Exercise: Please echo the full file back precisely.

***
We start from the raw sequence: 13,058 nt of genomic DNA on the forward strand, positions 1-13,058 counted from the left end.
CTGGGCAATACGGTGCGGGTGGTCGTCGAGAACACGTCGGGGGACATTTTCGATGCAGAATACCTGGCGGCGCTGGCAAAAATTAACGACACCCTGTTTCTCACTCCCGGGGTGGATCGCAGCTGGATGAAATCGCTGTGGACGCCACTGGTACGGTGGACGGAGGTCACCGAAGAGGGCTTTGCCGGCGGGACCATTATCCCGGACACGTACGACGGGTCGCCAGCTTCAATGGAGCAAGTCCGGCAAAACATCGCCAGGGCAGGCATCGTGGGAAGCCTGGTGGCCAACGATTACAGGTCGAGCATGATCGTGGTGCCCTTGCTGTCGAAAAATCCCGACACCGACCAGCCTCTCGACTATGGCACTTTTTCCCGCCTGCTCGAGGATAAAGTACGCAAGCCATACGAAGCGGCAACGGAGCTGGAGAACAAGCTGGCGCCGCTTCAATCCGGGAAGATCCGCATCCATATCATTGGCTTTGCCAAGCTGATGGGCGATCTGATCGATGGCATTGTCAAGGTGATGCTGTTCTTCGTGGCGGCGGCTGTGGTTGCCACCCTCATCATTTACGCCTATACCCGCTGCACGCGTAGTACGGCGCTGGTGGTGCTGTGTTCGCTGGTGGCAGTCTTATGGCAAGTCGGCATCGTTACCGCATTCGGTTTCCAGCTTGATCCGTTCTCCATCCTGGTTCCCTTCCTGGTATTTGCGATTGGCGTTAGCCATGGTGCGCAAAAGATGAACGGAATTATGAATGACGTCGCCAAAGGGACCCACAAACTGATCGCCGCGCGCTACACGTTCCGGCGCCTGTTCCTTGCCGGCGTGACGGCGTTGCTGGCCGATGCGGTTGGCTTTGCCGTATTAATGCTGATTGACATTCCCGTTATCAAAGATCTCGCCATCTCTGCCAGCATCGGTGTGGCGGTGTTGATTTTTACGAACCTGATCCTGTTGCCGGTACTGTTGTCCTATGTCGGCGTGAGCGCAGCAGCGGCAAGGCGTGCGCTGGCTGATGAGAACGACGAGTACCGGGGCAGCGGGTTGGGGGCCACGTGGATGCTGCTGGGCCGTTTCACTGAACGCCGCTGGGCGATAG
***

We start from the raw sequence: 13,058 nt of genomic DNA on the forward strand, positions 1-13,058 counted from the left end.
CTGGGCAATACGGTGCGGGTGGTCGTCGAGAACACGTCGGGGGACATTTTCGATGCAGAATACCTGGCGGCGCTGGCAAAAATTAACGACACCCTGTTTCTCACTCCCGGGGTGGATCGCAGCTGGATGAAATCGCTGTGGACGCCACTGGTACGGTGGACGGAGGTCACCGAAGAGGGCTTTGCCGGCGGGACCATTATCCCGGACACGTACGACGGGTCGCCAGCTTCAATGGAGCAAGTCCGGCAAAACATCGCCAGGGCAGGCATCGTGGGAAGCCTGGTGGCCAACGATTACAGGTCGAGCATGATCGTGGTGCCCTTGCTGTCGAAAAATCCCGACACCGACCAGCCTCTCGACTATGGCACTTTTTCCCGCCTGCTCGAGGATAAAGTACGCAAGCCATACGAAGCGGCAACGGAGCTGGAGAACAAGCTGGCGCCGCTTCAATCCGGGAAGATCCGCATCCATATCATTGGCTTTGCCAAGCTGATGGGCGATCTGATCGATGGCATTGTCAAGGTGATGCTGTTCTTCGTGGCGGCGGCTGTGGTTGCCACCCTCATCATTTACGCCTATACCCGCTGCACGCGTAGTACGGCGCTGGTGGTGCTGTGTTCGCTGGTGGCAGTCTTATGGCAAGTCGGCATCGTTACCGCATTCGGTTTCCAGCTTGATCCGTTCTCCATCCTGGTTCCCTTCCTGGTATTTGCGATTGGCGTTAGCCATGGTGCGCAAAAGATGAACGGAATTATGAATGACGTCGCCAAAGGGACCCACAAACTGATCGCCGCGCGCTACACGTTCCGGCGCCTGTTCCTTGCCGGCGTGACGGCGTTGCTGGCCGATGCGGTTGGCTTTGCCGTATTAATGCTGATTGACATTCCCGTTATCAAAGATCTCGCCATCTCTGCCAGCATCGGTGTGGCGGTGTTGATTTTTACGAACCTGATCCTGTTGCCGGTACTGTTGTCCTATGTCGGCGTGAGCGCAGCAGCGGCAAGGCGTGCGCTGGCTGATGAGAACGACGAGTACCGGGGCAGCGGGTTGGGGGCCACGTGGATGCTGCTGGGCCGTTTCACTGAACGCCGCTGGGCGATAG